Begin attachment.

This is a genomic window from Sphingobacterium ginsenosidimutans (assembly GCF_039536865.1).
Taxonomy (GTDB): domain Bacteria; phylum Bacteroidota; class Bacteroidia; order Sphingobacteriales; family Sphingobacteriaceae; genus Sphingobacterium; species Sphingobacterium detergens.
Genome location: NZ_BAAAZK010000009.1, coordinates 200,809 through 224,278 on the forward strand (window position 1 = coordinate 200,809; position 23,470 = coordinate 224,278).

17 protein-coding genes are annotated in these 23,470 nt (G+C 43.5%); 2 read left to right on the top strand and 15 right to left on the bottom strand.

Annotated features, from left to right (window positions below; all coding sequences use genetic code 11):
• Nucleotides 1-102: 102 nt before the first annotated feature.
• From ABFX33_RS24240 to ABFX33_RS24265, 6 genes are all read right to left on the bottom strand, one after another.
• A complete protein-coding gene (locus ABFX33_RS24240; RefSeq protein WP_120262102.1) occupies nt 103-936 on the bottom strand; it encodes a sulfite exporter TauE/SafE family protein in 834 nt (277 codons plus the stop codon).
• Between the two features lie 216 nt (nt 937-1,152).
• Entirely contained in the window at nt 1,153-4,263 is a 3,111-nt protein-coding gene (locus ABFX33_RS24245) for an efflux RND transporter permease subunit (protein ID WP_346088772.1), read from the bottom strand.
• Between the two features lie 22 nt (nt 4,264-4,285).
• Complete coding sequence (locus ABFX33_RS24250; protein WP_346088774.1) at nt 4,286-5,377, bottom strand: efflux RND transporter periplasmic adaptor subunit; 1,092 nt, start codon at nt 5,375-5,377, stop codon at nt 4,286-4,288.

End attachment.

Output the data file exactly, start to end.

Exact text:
This is a genomic window from Sphingobacterium ginsenosidimutans (assembly GCF_039536865.1).
Taxonomy (GTDB): domain Bacteria; phylum Bacteroidota; class Bacteroidia; order Sphingobacteriales; family Sphingobacteriaceae; genus Sphingobacterium; species Sphingobacterium detergens.
Genome location: NZ_BAAAZK010000009.1, coordinates 200,809 through 224,278 on the forward strand (window position 1 = coordinate 200,809; position 23,470 = coordinate 224,278).

17 protein-coding genes are annotated in these 23,470 nt (G+C 43.5%); 2 read left to right on the top strand and 15 right to left on the bottom strand.

Annotated features, from left to right (window positions below; all coding sequences use genetic code 11):
• Nucleotides 1-102: 102 nt before the first annotated feature.
• From ABFX33_RS24240 to ABFX33_RS24265, 6 genes are all read right to left on the bottom strand, one after another.
• A complete protein-coding gene (locus ABFX33_RS24240; RefSeq protein WP_120262102.1) occupies nt 103-936 on the bottom strand; it encodes a sulfite exporter TauE/SafE family protein in 834 nt (277 codons plus the stop codon).
• Between the two features lie 216 nt (nt 937-1,152).
• Entirely contained in the window at nt 1,153-4,263 is a 3,111-nt protein-coding gene (locus ABFX33_RS24245) for an efflux RND transporter permease subunit (protein ID WP_346088772.1), read from the bottom strand.
• Between the two features lie 22 nt (nt 4,264-4,285).
• Complete coding sequence (locus ABFX33_RS24250; protein WP_346088774.1) at nt 4,286-5,377, bottom strand: efflux RND transporter periplasmic adaptor subunit; 1,092 nt, start codon at nt 5,375-5,377, stop codon at nt 4,286-4,288.